Questions From Readers
● Jesus said that the night comes wherein no man can work. Was he referring to the battle of Armageddon?—S. S., United States.
Jesus’ words on this are recorded at John 9:4, 5 (NW): “We must work the works of him that sent me while it is day; the night is coming where no man can work. As long as I am in the world, I am the world’s light.” He made these remarks when he restored sight to a man born blind. He was not talking about Armageddon. Jehovah sent Jesus to earth to perform works that would magnify God, make known his purposes. Jesus performed a work of spiritual healing, enabling those spiritually deaf and dumb and blind to hear and speak and discern the truth of God’s Word, freeing those held captive by false worship. Also in a literal way he brought sight to some physically blind, to give a striking display of Jehovah’s power.—Isa. 61:1, 2; Luke 4:17-21.
So Jesus was speaking of himself and the works Jehovah sent him to do, and said that he must do them while it was day and before night came, for when night fell he would not be able to work. He also spoke of being a source of enlightenment as long as he was in the world, implying that the time would come when he would make an exit. His death removed him from the world, put him out of existence, plunged him into the darkness of the grave. It was as a time of night for him, a time when he could do no work. Jesus knew that the death state ahead of him would allow for no performance of work then, just as Ecclesiastes 9:10 shows: “Whatsoever thy hand findeth to do, do it with thy might; for there is no work, nor device, nor knowledge, nor wisdom, in the grave, whither thou goest.”
In Jesus’ case the nighttime void of works certainly could not refer to Armageddon, for he will be performing his mightiest work at that time, destroying wicked creatures on earth and binding into inactivity Satan and his demons, and completely vindicating Jehovah’s name. Nor can we conclusively say that Christ’s followers on earth will be wholly inactive. They will not share in the work of destruction, but they may keep right on doing the work they do now, which is singing Jehovah’s praises and warning the wicked of their destruction. From the words of Isaiah 6:11 it seems that they will be declaring Jehovah’s vengeance until the destruction of visible evildoers is completed: “Lord, how long? And he answered, Until the cities be wasted without inhabitant, and the houses without man, and the land be utterly desolate.”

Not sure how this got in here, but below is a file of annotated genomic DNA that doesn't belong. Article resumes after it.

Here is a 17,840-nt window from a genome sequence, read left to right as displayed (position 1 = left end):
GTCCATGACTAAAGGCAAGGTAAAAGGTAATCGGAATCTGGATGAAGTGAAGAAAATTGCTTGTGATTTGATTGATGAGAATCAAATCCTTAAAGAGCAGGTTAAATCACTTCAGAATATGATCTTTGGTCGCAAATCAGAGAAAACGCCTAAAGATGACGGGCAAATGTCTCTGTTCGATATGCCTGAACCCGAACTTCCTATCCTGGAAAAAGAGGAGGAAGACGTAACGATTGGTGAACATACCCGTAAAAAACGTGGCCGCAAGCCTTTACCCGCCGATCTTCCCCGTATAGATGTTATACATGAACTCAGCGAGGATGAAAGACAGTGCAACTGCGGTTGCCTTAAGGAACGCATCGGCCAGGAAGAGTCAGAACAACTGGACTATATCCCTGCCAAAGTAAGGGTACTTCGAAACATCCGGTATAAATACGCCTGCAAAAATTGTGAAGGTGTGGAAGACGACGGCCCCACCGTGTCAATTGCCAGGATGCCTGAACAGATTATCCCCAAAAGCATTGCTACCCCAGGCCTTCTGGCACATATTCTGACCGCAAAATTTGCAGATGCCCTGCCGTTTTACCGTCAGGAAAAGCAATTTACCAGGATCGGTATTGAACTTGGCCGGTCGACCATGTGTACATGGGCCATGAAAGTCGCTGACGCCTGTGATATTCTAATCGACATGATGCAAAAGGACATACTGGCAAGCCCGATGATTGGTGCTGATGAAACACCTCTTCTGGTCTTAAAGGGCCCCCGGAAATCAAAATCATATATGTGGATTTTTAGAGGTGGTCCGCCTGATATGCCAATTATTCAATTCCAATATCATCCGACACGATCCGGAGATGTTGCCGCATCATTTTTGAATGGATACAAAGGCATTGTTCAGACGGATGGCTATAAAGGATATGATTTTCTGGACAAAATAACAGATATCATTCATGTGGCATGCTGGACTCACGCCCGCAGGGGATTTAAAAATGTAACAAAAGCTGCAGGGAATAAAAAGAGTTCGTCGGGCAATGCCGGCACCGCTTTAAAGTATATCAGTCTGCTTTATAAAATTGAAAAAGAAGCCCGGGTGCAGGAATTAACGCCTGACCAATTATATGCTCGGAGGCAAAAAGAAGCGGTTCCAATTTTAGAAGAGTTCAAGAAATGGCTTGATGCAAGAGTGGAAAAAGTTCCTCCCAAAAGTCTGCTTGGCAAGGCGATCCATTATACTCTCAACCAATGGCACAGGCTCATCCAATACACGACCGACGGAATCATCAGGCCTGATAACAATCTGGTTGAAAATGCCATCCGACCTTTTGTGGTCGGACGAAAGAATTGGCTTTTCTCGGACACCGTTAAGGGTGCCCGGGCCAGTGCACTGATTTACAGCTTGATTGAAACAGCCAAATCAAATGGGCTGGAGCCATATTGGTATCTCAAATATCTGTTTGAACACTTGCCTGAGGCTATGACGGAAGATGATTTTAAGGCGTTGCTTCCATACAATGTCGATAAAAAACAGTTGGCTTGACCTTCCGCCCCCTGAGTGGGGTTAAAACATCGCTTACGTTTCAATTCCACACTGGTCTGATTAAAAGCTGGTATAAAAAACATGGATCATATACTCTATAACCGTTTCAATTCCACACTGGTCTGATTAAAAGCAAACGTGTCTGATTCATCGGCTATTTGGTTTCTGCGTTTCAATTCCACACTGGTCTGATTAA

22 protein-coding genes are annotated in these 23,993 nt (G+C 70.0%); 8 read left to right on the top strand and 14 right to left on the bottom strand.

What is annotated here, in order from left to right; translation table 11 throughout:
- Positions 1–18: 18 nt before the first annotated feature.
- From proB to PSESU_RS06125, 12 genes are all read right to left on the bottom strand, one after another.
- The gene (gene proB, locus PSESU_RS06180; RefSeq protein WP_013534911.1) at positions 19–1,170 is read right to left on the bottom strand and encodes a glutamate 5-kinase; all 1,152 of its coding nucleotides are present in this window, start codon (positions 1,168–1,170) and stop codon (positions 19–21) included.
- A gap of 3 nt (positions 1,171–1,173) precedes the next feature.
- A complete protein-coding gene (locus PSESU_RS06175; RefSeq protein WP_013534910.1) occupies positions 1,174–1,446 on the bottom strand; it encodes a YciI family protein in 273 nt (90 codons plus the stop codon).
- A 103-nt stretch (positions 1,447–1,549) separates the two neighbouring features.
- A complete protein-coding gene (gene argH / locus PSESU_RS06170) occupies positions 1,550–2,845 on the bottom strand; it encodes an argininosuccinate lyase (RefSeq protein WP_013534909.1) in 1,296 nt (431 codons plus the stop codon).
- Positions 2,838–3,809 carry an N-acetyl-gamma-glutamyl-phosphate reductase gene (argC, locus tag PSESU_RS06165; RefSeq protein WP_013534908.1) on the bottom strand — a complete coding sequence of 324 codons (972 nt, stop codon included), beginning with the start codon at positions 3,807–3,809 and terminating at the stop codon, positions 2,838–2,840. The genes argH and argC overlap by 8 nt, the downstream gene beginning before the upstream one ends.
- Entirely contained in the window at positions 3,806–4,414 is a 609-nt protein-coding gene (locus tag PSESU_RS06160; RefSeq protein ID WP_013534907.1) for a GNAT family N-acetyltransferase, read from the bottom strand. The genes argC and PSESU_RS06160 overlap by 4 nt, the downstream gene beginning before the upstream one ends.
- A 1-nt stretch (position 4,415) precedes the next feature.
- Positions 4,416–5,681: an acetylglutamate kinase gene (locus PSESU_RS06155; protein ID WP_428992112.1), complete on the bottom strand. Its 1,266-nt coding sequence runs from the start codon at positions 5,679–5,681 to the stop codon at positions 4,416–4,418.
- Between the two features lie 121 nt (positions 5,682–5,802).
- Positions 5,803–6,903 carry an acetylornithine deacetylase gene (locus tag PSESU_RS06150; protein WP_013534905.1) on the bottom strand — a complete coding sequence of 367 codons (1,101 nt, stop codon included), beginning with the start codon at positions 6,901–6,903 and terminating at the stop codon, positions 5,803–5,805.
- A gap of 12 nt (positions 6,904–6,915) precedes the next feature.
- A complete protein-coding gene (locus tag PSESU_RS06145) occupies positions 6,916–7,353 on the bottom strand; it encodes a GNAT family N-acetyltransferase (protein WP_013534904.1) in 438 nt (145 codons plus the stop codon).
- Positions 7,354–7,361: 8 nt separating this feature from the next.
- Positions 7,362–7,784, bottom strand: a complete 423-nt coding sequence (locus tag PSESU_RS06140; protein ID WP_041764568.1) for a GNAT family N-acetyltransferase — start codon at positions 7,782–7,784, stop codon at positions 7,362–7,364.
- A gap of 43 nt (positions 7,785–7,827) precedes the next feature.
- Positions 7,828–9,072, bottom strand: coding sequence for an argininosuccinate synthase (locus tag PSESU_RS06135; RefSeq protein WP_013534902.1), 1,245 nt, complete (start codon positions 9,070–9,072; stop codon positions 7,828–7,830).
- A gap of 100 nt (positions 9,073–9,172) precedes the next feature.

So as Jesus used the word “night” in this text it merely meant the time of his judgment, impaling and death, during which time he would be unable to work.
● In view of Revelation 20:8, will there be national divisions in the new world, and who are Gog and Magog in this text?—G. T., Canada.
Revelation 20:7, 8 (NW) reads: “Now as soon as the thousand years have been ended, Satan will be let loose out of his prison, and he will go out to mislead those nations in the four quarters of the earth, Gog and Magog, to gather them together for the war. The number of these is as the sand of the sea.” Nations with national boundaries and people collected within them on the basis of nationality will not exist in the new world, but the people living then will have come from nations, will have at one time been members of nations of this old world, just as the “great crowd” come “out of all nations” yet do not bring any divisive nationalism with them. It is with former national extractions in mind that the term “nations” is used in the text.—Rev. 7:9, NW.
Ezekiel chapters 38 and 39 discuss Gog of the land of Magog, and in that prophecy Gog represents Satan after he has been ousted from heaven since 1914, and Magog represents his limited spirit realm confined near earth’s vicinity since that time. (See The Watchtower of October 1, 1953.) But at Revelation 20:8 the time location is different and Gog and Magog are names of earthly lands, and Gog could not here refer to Satan because Satan is spoken of as misleading Gog and Magog. Moreover, the text itself identifies Gog and Magog as “those nations in the four quarters of the earth” that allow Satan to mislead them. Just who the Gog of ancient times was or where his land of Magog was located is uncertain, but it is usually located geographically in northeastern Europe and central Asia, the land of the fierce Scythians and Tartars. At any rate, in Revelation Gog and Magog represent the lands or peoples of those lands that fiercely assault Jehovah’s faithful earthly inhabitants under Satan’s goading.
Their number being “as the sand of the sea” does not mean the majority of mankind will rebel with Satan at the end of the thousand year reign, but it means the number is indefinite, as unnumbered as the sand at the seashore. When the number of Christ’s body members was unrevealed they were compared with the sands of the sea for multitude, but when the number was finally disclosed it was only 144,000 and they were called a “little flock.” So those who rebel with Satan at the end of the millennial reign may well be a minority of mankind.—Gen. 22:17; Gal. 3:29; Rev. 14:1; Luke 12:32.